Is the National Government being swayed by the increasing debate and concern about poverty and inequality? An illustration that this might indeed be the case can be seen in what appears to be a major U-turn - the Government might take up the proposal to introduce a comprehensive food-in-schools programme - see Simon Collins' Govt signals it will feed hungry kids. Added to this, Deborah Hill-Cone writes in the Herald today about the increasing inequality between CEOs and their workers - see: What tosh is spoken about CEOs' pay - and surprisingly she says that she has herself done a U-turn on the rightwing justifications for that gap, and now challenges the concept that the rich get paid what they're worth. Such examples illustrate the extent that the issues of poverty and inequality have suddenly emerged onto the political agenda in recent times, and how they are challenging the until-now enduring consensus of the status quo. But that's not to say that there is any kind of new consensus on the existence of poverty and inequality - nor about how to solve it. Quite the opposite, this is an area that is highly contentious with a variety of different views and approaches.
It's child poverty that is at the forefront of the current concern about inequality and poverty. Focus is currently on the Children's Commission's report into child poverty, written by its Expert Advisory Group - public submissions close on it this week. For an overview of the report's 'big ideas', their pros and cons, and the political response to them, see Andrew Laxon's Six of the best ideas for change. And the co-chair of the Expert Advisory Group, Jonathan Boston, also has a very good feature in the Herald in which he refutes the Three myths about child poverty.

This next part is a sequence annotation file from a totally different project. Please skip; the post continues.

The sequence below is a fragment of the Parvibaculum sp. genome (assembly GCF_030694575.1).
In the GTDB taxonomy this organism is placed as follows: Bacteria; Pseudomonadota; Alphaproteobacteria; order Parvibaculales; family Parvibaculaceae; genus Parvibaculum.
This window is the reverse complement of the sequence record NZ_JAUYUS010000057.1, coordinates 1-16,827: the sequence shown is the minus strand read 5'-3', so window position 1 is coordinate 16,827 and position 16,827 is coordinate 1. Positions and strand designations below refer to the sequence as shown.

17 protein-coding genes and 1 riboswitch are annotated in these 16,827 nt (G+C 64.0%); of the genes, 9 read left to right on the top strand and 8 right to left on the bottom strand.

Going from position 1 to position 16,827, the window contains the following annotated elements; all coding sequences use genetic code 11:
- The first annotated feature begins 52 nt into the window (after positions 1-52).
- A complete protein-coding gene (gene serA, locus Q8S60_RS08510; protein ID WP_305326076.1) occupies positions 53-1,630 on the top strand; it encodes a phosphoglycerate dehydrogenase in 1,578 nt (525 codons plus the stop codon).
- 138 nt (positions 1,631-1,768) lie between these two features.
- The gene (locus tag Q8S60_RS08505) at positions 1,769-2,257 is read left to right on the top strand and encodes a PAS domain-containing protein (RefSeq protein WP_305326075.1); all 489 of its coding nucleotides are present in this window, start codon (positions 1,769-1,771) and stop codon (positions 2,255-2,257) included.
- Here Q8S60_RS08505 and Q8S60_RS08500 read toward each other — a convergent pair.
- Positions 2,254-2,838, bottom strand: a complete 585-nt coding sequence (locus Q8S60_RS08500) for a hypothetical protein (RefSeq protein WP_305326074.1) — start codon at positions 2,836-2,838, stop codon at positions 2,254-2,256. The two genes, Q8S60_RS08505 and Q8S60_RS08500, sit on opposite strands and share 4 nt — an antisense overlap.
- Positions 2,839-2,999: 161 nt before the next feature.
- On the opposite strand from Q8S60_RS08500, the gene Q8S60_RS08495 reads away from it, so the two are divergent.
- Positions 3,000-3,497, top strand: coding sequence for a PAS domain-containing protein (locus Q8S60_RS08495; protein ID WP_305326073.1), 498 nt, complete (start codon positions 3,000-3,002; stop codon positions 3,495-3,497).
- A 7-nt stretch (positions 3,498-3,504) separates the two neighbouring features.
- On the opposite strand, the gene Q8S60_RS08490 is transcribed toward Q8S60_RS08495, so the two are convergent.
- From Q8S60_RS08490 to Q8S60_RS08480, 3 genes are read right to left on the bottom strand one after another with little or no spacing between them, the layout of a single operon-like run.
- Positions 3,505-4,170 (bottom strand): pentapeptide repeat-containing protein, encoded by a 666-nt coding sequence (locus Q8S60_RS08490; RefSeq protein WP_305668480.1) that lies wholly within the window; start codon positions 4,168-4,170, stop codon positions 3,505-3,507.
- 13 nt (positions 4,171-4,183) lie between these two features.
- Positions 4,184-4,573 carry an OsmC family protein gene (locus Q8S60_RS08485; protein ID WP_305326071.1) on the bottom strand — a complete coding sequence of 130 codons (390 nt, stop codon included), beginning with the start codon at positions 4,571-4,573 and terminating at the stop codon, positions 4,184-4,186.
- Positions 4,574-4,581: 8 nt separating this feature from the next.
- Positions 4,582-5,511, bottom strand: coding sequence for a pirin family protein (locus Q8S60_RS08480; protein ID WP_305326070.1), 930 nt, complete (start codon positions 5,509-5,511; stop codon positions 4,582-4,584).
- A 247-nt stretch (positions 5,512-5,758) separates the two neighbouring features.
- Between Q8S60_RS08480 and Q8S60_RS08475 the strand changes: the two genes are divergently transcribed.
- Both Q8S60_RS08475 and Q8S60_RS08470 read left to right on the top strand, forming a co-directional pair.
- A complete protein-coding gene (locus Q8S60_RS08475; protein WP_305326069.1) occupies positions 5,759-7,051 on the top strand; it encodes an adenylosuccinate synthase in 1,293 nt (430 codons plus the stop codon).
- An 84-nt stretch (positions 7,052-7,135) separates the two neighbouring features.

For more on the question of 'what poverty means' in New Zealand, see Simon Collins and Catherine Masters' in-depth feature, Searching for a way out. They discuss some of the drivers of poverty in New Zealand (such as divorce and unemployment) as well its impact - and they cite one piece of research that suggests 'the resulting lost productivity and higher state spending costs New Zealand about $8 billion a year, or 4.5 per cent of our economic output'.
Of course poverty and inequality have many policy relations - and housing is a key one. Some critics say that 'New Zealand's response to homelessness lags behind other developed countries: there are no official numbers, there is no legislation, there is no national strategy and there is no funding' - see Trevor Quinn's Homeless problem demands attention. Similarly, education is obviously closely related - and Radio New Zealand's John Gerritsen produced an interesting Insight documentary in the weekend that explored 'why poverty is so closely linked in NZ to poor grades' and why tackling income inequality is the biggest single factor in beating under-achievement at school' - listen here. Or else, read the RNZ item, More money for poor families urged. Also in the weekend, Kim Hill interviewed journalist Max Rashbrooke on his upcoming book about the increasing divide between rich and poor in New Zealand - listen to: Max Rashbrooke - social inequality and boarding houses.
So is poverty and inequality the responsibility of the government? Matt McCarten says so in his column, No need to starve yourself, just give poor some more. He argues that the cause of poverty is the 'fact that our political leaders run an economy where there are more than 100,000 fewer jobs than there should be, and that many of the existing jobs are low-paid, casual and part-time, is not addressed'. He also has some scathing comments about do-gooding celebrities and politicians that participated in the recent Unicef 'Live Below the Line' campaign.
On the political right a case can be made that many more appropriate, productive, and efficient solutions to improving the lives of those in poverty can be found outside of 'welfarist', 'big state' and 'expensive' intervention. They would point to, first, the philanthropic element of what has been achieved under existing food in school schemes - after all the KidsCan charity already feeds thousands of children in hundreds of schools based on charity from wider society and individual businesses.